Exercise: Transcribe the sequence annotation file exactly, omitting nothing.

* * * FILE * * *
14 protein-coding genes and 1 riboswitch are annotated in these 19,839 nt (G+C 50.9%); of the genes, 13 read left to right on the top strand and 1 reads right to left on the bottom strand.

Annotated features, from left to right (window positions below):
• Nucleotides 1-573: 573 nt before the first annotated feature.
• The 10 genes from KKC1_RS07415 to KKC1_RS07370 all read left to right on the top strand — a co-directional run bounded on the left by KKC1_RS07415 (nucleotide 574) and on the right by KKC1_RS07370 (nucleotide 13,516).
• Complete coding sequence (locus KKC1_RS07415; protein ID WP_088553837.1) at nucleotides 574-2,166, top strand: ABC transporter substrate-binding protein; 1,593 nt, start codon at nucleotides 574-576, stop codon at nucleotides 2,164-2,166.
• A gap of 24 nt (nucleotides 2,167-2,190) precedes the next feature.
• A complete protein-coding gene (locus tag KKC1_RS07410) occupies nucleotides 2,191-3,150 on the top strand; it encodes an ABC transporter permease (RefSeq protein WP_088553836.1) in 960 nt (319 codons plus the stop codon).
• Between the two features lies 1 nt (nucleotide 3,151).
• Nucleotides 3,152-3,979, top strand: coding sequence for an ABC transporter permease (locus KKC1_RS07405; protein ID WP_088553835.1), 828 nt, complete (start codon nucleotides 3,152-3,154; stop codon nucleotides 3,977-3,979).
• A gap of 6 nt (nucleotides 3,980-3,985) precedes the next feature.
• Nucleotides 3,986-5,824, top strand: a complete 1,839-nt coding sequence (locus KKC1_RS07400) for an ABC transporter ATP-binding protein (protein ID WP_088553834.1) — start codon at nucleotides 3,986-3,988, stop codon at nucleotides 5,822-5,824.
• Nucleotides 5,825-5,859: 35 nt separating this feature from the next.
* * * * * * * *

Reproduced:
14 protein-coding genes and 1 riboswitch are annotated in these 19,839 nt (G+C 50.9%); of the genes, 13 read left to right on the top strand and 1 reads right to left on the bottom strand.

Annotated features, from left to right (window positions below):
• Nucleotides 1-573: 573 nt before the first annotated feature.
• The 10 genes from KKC1_RS07415 to KKC1_RS07370 all read left to right on the top strand — a co-directional run bounded on the left by KKC1_RS07415 (nucleotide 574) and on the right by KKC1_RS07370 (nucleotide 13,516).
• Complete coding sequence (locus KKC1_RS07415; protein ID WP_088553837.1) at nucleotides 574-2,166, top strand: ABC transporter substrate-binding protein; 1,593 nt, start codon at nucleotides 574-576, stop codon at nucleotides 2,164-2,166.
• A gap of 24 nt (nucleotides 2,167-2,190) precedes the next feature.
• A complete protein-coding gene (locus tag KKC1_RS07410) occupies nucleotides 2,191-3,150 on the top strand; it encodes an ABC transporter permease (RefSeq protein WP_088553836.1) in 960 nt (319 codons plus the stop codon).
• Between the two features lies 1 nt (nucleotide 3,151).
• Nucleotides 3,152-3,979, top strand: coding sequence for an ABC transporter permease (locus KKC1_RS07405; protein ID WP_088553835.1), 828 nt, complete (start codon nucleotides 3,152-3,154; stop codon nucleotides 3,977-3,979).
• A gap of 6 nt (nucleotides 3,980-3,985) precedes the next feature.
• Nucleotides 3,986-5,824, top strand: a complete 1,839-nt coding sequence (locus KKC1_RS07400) for an ABC transporter ATP-binding protein (protein ID WP_088553834.1) — start codon at nucleotides 3,986-3,988, stop codon at nucleotides 5,822-5,824.
• Nucleotides 5,825-5,859: 35 nt separating this feature from the next.